I think it is important to distinguish between a DISTRESS signal and the NON-DISTRESS LIGHTING REQUIREMENTS.
The non-distress lighting requirements can be found if you go back to the home page of USCG Boating Safety website: http://www.uscgboatin... and click on the red “Regulations” tab which is just to the right of the “Safety “ tab, then click on “Navigation Rules”, then click on the link in this sentence “To download a copy of the U.S. Coast Guard's Navigation Rules, click on http://www.navcen.usc... it will take you to a different website, the Navigation Center website of the US Coast Guard. I already gave you a shortcut to this info above, but I wanted to demonstrate two ways of getting there.
Then click on “Navigation Rules Online - View the Navigation Rules text online” .
On the top left you’ll see a link to “NAVIGATION RULES FAQ”. Here is what it says:
NAVIGATION RULES FAQ
Where do Kayaks and Canoes fit into the Navigation Rules? Neither the International nor Inland Navigation Rules address "kayaks" or "canoes" per se, except in regards to "vessels under oars" in Rule 25 regarding lights. One could infer that a "vessel under oars" should be treated as a "sailing vessel" since it is permitted to display the same lights as one, but, ultimately the issue of whom "gives way" would fall to what would be "required by the ordinary practice of seamen, or by the special circumstances of the case" (Rule 2).
I’ve copied Rule 2 for you. It basically says and has been interpreted to mean that you must do everything you can, even break some of the other rules if necessary, in order to avoid a collision. I’ve heard this over and over again from many mariners. It’s important. Jean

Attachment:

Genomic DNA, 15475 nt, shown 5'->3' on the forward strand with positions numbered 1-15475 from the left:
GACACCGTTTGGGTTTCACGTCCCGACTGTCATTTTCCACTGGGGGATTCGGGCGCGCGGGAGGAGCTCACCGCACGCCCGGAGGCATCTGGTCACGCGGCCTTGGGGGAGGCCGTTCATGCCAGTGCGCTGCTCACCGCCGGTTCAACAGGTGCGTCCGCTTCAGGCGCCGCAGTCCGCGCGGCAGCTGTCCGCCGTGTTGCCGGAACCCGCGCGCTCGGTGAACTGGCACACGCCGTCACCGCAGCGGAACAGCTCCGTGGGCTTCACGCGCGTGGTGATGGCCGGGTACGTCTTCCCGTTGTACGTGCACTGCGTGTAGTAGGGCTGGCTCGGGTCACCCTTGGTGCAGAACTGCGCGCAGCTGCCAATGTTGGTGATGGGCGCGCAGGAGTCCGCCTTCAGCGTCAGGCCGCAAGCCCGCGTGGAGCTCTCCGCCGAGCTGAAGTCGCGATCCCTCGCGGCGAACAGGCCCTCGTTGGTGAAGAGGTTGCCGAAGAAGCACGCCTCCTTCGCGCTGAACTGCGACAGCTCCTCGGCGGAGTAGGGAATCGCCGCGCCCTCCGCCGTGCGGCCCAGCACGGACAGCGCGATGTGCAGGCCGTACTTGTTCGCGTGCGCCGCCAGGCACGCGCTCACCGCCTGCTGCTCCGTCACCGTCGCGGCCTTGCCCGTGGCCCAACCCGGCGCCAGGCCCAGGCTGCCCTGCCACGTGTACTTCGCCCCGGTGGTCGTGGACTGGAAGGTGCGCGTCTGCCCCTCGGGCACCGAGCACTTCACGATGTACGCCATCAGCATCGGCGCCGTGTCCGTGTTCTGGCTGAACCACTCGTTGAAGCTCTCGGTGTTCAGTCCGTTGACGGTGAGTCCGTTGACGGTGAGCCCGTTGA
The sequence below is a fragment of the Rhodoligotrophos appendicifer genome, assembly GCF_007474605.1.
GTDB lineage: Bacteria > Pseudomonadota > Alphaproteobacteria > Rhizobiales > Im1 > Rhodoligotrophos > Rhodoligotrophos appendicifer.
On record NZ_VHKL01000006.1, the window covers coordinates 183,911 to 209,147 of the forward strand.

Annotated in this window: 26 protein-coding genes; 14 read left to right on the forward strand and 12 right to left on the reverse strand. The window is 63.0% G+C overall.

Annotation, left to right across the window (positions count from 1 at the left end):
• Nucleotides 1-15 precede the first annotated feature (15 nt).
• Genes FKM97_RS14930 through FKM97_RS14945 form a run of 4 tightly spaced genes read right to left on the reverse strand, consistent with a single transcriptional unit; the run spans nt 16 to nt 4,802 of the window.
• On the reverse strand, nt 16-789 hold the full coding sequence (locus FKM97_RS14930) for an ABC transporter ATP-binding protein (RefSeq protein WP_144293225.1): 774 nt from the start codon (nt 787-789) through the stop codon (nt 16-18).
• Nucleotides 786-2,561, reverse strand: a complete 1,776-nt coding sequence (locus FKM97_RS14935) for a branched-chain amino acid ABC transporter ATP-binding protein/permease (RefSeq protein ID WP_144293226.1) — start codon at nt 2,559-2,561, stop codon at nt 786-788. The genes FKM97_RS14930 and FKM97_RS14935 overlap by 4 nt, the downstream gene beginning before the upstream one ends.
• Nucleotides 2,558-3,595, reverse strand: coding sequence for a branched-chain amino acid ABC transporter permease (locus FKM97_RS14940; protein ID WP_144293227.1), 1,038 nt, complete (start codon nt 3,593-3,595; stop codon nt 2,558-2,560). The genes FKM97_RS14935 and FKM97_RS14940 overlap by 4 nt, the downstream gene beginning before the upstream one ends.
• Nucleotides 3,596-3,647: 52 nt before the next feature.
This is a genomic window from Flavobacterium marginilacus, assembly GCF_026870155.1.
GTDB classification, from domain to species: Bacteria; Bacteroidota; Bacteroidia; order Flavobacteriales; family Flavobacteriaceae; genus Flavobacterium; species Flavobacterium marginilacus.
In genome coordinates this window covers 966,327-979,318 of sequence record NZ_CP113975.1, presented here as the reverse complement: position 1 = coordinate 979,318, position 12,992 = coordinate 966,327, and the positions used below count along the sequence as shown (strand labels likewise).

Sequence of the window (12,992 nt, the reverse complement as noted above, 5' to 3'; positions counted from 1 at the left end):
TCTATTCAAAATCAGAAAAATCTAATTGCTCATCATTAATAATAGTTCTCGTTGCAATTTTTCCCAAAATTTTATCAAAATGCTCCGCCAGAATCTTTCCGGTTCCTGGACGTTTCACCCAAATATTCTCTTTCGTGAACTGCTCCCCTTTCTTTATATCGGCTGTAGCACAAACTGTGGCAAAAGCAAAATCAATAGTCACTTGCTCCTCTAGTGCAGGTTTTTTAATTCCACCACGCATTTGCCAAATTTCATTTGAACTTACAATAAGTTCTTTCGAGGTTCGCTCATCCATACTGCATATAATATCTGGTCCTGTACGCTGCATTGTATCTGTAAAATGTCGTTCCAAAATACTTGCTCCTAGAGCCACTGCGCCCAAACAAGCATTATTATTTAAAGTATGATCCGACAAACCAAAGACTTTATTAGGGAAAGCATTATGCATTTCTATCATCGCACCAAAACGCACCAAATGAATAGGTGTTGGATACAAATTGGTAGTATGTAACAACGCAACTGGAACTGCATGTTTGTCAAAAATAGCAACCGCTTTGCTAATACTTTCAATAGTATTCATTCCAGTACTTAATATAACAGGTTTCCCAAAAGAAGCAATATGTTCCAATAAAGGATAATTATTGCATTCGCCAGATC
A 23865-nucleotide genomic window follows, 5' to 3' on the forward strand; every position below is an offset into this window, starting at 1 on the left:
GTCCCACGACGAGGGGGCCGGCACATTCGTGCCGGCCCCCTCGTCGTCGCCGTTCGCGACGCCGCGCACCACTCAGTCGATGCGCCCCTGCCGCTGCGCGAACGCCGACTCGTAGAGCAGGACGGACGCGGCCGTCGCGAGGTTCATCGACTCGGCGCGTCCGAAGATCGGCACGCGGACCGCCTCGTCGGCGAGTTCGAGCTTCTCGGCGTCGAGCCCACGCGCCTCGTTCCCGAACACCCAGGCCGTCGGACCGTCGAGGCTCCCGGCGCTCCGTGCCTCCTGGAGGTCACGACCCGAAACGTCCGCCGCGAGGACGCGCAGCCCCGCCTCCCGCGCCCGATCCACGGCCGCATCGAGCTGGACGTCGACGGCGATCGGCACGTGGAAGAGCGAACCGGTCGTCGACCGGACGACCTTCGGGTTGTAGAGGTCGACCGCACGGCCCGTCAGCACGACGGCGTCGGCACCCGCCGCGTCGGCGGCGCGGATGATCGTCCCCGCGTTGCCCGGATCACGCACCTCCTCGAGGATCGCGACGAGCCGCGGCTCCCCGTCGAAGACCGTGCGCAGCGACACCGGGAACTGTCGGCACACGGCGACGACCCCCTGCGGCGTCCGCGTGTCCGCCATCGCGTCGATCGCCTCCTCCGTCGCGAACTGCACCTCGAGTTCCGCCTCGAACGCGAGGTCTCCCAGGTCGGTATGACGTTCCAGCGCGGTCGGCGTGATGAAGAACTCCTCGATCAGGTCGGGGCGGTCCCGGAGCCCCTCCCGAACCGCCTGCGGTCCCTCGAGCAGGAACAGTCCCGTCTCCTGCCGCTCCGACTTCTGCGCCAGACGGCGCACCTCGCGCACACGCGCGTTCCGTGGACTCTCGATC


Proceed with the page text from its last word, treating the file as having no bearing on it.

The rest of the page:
(a) Nothing in these Rules shall exonerate any vessel, or the owner, master, or crew thereof, from the consequences of any neglect to comply with these Rules or of the neglect of any precaution which may be required by the ordinary practice of seamen, or by the special circumstances of the case.
(b) In construing and complying with these Rules due regard shall be had to all dangers of navigation and collision and to any special circumstances, including the limitations of the vessels involved, which may make a departure from these Rules necessary to avoid immediate danger.
Jean wraps up the discussion on Lights:
But I digress, let’s get back to LIGHTS. I found:
VISIBILITY OF LIGHTS
(d) In inconspicuous, partly submerged vessels or objects being towed;
a white all-round light; 3 miles [is needed – Jean]
RULE 25: SAILING VESSELS UNDERWAY AND VESSELS UNDER OARS
(a) A sailing vessel underway shall exhibit:
ii. a sternlight.
(b) In a sailing vessel of less than 20 meters in length the lights prescribed in paragraph (a) of this Rule may be combined in one lantern carried at or near the top of the mast where it can best be seen.